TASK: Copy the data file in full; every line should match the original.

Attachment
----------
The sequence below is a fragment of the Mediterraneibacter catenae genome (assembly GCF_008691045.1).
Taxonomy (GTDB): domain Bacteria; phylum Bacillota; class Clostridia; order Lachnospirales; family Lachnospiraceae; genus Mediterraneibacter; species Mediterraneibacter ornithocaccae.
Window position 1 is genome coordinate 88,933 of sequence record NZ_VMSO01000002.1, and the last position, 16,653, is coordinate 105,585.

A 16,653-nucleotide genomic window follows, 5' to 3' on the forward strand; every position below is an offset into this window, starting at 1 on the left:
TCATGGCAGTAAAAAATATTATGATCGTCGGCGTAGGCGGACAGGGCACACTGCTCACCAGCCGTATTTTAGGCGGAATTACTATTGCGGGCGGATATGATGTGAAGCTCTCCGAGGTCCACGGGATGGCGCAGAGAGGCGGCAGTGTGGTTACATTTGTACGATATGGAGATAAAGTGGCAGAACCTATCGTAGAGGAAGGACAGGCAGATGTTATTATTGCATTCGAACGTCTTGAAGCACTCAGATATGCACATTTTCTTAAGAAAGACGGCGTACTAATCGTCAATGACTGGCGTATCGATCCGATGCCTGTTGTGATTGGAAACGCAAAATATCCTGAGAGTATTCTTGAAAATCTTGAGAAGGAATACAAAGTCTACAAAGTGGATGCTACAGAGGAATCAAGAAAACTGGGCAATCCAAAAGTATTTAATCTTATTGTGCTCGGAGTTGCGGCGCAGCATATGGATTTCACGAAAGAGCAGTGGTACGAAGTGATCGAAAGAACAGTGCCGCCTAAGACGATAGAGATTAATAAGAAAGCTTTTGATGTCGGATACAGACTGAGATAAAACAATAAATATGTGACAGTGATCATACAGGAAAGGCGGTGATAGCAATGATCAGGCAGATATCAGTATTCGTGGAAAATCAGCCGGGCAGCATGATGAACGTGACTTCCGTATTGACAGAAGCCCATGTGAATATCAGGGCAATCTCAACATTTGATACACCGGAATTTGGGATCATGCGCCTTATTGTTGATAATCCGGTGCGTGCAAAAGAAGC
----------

The sequence below is a fragment of the Mediterraneibacter catenae genome (assembly GCF_008691045.1).
Taxonomy (GTDB): domain Bacteria; phylum Bacillota; class Clostridia; order Lachnospirales; family Lachnospiraceae; genus Mediterraneibacter; species Mediterraneibacter ornithocaccae.
Window position 1 is genome coordinate 88,933 of sequence record NZ_VMSO01000002.1, and the last position, 16,653, is coordinate 105,585.

A 16,653-nucleotide genomic window follows, 5' to 3' on the forward strand; every position below is an offset into this window, starting at 1 on the left:
TCATGGCAGTAAAAAATATTATGATCGTCGGCGTAGGCGGACAGGGCACACTGCTCACCAGCCGTATTTTAGGCGGAATTACTATTGCGGGCGGATATGATGTGAAGCTCTCCGAGGTCCACGGGATGGCGCAGAGAGGCGGCAGTGTGGTTACATTTGTACGATATGGAGATAAAGTGGCAGAACCTATCGTAGAGGAAGGACAGGCAGATGTTATTATTGCATTCGAACGTCTTGAAGCACTCAGATATGCACATTTTCTTAAGAAAGACGGCGTACTAATCGTCAATGACTGGCGTATCGATCCGATGCCTGTTGTGATTGGAAACGCAAAATATCCTGAGAGTATTCTTGAAAATCTTGAGAAGGAATACAAAGTCTACAAAGTGGATGCTACAGAGGAATCAAGAAAACTGGGCAATCCAAAAGTATTTAATCTTATTGTGCTCGGAGTTGCGGCGCAGCATATGGATTTCACGAAAGAGCAGTGGTACGAAGTGATCGAAAGAACAGTGCCGCCTAAGACGATAGAGATTAATAAGAAAGCTTTTGATGTCGGATACAGACTGAGATAAAACAATAAATATGTGACAGTGATCATACAGGAAAGGCGGTGATAGCAATGATCAGGCAGATATCAGTATTCGTGGAAAATCAGCCGGGCAGCATGATGAACGTGACTTCCGTATTGACAGAAGCCCATGTGAATATCAGGGCAATCTCAACATTTGATACACCGGAATTTGGGATCATGCGCCTTATTGTTGATAATCCGGTGCGTGCAAAAGAAGC